Researchers at UCI have developed a novel microfluidic-based platform that enables personalized drug screening of patient-derived cancer cells. This versatile device features real-time, continuous screening of patient samples without the need for expensive labeling reagents, large sample sizes, or bulky readout equipment.
·Personalized drug screening for cancer
·Determining drug efficacy
·Label-free & long lifespan reagents: Cancer cells are electrically captured and analyzed without the need for expensive, specialized labeling or capture reagents.
·Small sample requirement: Populations down to the single cell are analyzable in this device, eliminating the need to grow cells before analysis.
·No bulky equipment: required equipment are small, inexpensive, and simple relative to similar optical devices.
·Scalable & versatile platform: technology is readily integrated with other microfluidic or sample preparation methods, and can be scaled up to simultaneously investigate therapeutic agents, cell types, or drug dosages.
Cancer as a disease varies by person, by tissue (e.g. lung vs. stomach), and even by cell within a single tumor. This heterogeneity makes developing and screening anti-cancer treatments that are broadly effective difficult. Recently, the field has addressed the need for highly personalized cancer treatment with microfluidic-based devices. These devices enable doctors to collect an individual patient’s cells and test multiple drugs and dosages directly to see how much of which therapeutics will be effective.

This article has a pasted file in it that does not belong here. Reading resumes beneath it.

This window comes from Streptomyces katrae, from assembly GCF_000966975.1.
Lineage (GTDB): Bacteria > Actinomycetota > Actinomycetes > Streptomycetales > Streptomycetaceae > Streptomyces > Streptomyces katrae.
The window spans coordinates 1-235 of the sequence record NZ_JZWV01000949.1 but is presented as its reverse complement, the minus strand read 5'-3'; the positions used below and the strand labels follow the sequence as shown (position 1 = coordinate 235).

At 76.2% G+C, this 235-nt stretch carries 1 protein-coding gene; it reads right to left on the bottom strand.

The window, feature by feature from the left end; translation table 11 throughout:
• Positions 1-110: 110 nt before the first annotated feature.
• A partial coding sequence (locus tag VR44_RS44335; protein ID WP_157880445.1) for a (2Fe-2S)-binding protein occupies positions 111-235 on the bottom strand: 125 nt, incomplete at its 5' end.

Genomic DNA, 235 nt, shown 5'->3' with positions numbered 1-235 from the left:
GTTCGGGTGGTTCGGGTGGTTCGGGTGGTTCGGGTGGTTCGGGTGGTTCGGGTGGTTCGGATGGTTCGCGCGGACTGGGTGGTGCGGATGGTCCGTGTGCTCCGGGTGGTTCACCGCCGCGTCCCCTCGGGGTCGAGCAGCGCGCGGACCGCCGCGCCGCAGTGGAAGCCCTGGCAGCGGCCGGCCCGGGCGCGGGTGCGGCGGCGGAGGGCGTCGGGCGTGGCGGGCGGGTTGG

Many existing microfluidic devices for personalized cancer drug screening are limited due to expensive, sensitive optical labels, complex microfabricated structures, and specialized equipment requiring a highly-skilled user. Researchers at UCI have developed a novel solution: a microfluidic-based platform that enables personalized drug screening on a patient’s unique cancer cells. This versatile device features real-time, continuous screening of patient samples without the need for expensive labeling reagents, large sample sizes, or bulky complex readout equipment. Briefly, a patient’s cancer cells are selectively captured onto the device by exploiting simple, yet effective, microfabrication and electrical technologies. Cells are then treated with a therapeutic and monitored for cell death or drug resistance, the key determinant of a cancer drug’s efficacy.
Prototype has been developed and in vitro studies carried out. Proof-of-concept studies were performed on a commercial colorectal cancer cell line (HCT116) with a chemotherapeutic agent. Label-free capture of cancer cells was successfully demonstrated, as well as a difference in electrical signal upon treatment of cells with the drug, which was confirmed with a follow-up standard optical assay for cell death.